View the MRC Recruitment Ad

V. Push Partner

The Centers for Disease Control and Prevention (CDC) has identified the need for all communities to be prepared to provide medical countermeasures (oral medications and/or vaccine) to 100% of their population as quickly as possible. To address this Tulsa Health Department (THD) has developed a response to a large-scale public health emergency where the entire population of the county needs medical countermeasures (MCM) within a short time frame. To quickly provide MCM, THD uses a two-tiered response.

The first tier focuses on getting MCM to emergency response organizations (public health and public safety, critical infrastructure, other disaster service workers, etc.). Providing MCM to emergency response organizations first will maintain critical infrastructure so MCM can then be successfully provided to the general public.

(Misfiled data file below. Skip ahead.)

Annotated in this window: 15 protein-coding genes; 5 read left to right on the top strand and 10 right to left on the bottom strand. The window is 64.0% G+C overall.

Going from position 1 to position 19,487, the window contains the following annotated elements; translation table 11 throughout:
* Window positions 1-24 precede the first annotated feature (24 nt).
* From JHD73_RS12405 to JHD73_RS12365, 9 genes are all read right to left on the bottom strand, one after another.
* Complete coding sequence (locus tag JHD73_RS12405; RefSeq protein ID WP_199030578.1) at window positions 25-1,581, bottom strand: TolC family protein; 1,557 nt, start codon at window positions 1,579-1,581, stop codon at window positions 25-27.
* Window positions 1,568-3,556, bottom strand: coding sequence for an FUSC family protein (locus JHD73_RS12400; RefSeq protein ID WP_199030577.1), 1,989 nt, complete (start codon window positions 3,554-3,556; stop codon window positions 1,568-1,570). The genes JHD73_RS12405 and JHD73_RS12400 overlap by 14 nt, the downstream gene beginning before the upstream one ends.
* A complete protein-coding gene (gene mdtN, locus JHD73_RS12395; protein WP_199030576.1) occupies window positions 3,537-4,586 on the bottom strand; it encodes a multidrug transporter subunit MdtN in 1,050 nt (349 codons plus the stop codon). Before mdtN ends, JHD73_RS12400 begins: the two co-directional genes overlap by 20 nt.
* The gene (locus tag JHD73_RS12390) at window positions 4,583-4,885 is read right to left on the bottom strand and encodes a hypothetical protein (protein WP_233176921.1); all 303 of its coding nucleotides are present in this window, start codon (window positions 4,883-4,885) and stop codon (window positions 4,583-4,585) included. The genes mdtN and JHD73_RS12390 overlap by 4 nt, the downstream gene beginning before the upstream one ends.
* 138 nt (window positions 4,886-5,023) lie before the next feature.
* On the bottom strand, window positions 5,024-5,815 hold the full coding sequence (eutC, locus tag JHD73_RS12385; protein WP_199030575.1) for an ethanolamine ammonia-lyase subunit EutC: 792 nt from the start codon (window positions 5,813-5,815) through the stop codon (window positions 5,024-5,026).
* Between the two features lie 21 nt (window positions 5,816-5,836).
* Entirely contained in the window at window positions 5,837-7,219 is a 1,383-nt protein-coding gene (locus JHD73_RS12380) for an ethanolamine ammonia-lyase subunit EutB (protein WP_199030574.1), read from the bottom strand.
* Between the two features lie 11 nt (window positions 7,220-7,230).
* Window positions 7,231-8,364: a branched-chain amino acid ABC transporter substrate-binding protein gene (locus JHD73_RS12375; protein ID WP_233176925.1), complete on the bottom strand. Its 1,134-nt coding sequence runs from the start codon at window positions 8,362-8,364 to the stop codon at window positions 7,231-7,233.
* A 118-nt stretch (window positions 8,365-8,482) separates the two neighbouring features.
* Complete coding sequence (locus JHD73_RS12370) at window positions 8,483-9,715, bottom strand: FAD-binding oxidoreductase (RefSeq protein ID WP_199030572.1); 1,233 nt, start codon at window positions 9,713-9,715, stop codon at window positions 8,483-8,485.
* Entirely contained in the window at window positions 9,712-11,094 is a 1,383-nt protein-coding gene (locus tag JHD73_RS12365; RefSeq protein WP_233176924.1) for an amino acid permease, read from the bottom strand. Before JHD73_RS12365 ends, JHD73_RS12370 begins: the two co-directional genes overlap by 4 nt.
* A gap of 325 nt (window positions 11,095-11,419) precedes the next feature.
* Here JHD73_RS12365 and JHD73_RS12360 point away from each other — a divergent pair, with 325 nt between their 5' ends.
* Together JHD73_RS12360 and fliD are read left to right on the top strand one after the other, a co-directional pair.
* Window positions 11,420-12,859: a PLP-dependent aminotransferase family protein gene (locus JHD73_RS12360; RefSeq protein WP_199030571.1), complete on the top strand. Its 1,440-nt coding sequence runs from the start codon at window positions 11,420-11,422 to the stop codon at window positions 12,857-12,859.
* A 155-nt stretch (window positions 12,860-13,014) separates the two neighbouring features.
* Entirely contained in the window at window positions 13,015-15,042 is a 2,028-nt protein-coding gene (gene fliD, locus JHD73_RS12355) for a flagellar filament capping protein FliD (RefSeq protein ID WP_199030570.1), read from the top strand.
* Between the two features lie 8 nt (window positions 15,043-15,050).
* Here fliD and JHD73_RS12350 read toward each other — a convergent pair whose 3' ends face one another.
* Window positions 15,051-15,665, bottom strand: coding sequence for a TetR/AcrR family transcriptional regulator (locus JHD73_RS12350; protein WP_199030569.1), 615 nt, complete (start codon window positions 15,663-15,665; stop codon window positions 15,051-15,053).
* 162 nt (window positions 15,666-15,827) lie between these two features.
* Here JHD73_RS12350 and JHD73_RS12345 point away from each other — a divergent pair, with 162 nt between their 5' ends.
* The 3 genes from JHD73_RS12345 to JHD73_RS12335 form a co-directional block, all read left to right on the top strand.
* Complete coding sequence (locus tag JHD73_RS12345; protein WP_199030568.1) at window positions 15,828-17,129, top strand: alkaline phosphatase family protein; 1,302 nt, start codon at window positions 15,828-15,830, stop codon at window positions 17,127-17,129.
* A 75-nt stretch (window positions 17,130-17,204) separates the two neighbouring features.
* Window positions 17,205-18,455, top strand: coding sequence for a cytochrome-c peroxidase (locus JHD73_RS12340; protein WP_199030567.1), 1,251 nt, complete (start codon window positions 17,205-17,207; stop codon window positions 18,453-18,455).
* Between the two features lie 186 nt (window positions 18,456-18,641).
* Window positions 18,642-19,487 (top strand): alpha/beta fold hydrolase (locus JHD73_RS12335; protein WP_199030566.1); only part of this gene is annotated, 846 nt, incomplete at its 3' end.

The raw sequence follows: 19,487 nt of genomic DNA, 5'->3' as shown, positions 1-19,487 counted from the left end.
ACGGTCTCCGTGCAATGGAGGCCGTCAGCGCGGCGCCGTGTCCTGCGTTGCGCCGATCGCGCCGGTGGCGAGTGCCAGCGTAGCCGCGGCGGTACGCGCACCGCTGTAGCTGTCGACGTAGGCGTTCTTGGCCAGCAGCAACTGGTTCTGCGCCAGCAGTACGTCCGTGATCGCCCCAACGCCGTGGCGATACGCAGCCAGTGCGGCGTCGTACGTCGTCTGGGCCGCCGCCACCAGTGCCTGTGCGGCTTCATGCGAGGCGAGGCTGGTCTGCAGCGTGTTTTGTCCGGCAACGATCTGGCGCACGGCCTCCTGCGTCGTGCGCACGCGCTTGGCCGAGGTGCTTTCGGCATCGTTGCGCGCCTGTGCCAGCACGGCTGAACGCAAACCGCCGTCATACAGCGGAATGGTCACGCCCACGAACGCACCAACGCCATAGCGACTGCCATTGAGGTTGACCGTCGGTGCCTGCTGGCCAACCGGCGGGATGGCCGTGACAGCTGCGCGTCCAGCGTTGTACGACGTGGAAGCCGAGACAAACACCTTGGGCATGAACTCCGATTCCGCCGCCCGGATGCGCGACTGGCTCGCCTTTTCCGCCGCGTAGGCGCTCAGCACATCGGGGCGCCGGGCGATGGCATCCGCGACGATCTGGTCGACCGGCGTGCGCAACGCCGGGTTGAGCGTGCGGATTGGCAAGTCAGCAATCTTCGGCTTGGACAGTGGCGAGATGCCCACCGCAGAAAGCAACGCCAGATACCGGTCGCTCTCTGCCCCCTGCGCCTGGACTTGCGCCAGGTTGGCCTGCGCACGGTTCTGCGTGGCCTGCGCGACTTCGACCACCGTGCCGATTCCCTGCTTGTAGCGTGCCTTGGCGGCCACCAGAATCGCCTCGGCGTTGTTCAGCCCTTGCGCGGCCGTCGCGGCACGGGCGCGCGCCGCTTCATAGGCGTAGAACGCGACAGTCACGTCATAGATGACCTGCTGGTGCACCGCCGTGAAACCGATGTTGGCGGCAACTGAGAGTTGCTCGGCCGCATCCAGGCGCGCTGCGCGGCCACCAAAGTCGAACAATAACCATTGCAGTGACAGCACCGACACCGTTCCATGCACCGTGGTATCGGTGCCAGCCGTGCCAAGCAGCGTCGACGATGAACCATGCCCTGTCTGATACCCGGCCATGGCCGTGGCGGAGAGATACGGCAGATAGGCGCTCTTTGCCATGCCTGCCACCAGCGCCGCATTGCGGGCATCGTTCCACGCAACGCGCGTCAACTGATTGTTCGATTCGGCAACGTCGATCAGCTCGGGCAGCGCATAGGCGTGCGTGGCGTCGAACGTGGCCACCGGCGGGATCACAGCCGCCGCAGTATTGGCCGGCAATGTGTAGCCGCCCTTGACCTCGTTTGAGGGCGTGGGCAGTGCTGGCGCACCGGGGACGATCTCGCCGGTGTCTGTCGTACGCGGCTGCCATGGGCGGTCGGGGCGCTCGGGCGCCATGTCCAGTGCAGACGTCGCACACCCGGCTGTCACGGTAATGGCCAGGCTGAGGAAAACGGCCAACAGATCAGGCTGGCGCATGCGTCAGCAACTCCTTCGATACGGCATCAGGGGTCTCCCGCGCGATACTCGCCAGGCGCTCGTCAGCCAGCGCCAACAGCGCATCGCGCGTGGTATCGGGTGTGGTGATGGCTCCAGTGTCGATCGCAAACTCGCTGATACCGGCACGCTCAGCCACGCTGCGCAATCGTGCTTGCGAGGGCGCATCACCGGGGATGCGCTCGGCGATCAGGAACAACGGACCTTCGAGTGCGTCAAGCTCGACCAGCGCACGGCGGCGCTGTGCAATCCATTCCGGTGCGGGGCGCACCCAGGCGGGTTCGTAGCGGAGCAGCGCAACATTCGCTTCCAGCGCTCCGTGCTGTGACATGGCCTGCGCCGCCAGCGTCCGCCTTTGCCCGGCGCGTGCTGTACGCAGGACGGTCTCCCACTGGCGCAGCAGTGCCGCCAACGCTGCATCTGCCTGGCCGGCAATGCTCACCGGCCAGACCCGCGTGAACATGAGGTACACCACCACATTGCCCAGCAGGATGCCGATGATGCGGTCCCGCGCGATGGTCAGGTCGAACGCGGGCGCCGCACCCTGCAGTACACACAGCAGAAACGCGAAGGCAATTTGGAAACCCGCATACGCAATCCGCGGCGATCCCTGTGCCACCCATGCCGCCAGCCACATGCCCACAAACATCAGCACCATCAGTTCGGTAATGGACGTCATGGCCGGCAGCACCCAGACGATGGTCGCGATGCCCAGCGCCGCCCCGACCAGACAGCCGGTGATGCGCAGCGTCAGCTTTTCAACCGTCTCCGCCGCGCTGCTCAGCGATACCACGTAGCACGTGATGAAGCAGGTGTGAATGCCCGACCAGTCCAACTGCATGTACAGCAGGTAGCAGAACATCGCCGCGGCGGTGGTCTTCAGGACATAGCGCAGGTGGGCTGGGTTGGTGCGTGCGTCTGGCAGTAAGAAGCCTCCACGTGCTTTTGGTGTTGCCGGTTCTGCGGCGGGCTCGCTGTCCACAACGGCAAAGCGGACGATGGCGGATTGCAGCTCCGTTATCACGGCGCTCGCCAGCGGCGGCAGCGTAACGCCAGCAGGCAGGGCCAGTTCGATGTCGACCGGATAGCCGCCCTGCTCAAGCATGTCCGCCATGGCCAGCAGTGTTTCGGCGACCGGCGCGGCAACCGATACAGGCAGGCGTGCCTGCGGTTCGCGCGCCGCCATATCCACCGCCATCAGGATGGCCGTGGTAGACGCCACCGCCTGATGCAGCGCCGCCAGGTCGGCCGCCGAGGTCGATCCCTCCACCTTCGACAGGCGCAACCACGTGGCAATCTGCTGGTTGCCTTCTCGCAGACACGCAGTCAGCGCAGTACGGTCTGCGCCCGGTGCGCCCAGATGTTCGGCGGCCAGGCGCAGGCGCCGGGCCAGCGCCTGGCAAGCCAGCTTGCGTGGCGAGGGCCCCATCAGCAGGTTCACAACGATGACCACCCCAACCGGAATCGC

The second tier focuses on getting MCM to the general public as quickly as possible. It uses “pull” and “push” strategies. The “pull” MCM strategy involves Open Point of Dispensing (POD) sites to “pull” people to where they can receive MCM for themselves and/or others as appropriate. The Open PODs will be set up throughout Tulsa County with the goal of providing MCM to the public.

The “push” MCM strategy involves Closed Point of Dispensing (POD) sites. This strategy includes “pushing” MCM to partner organizations (Push Partners) to provide to their employees, employee families and, if applicable, their clients (homebound, patients, inmates, business partners, etc.). The THD Push Partner Program develops partnerships with organizations, with (or access to) medical staff, which can safely and rapidly provide MCM to their employees, employee families and, if applicable, clients.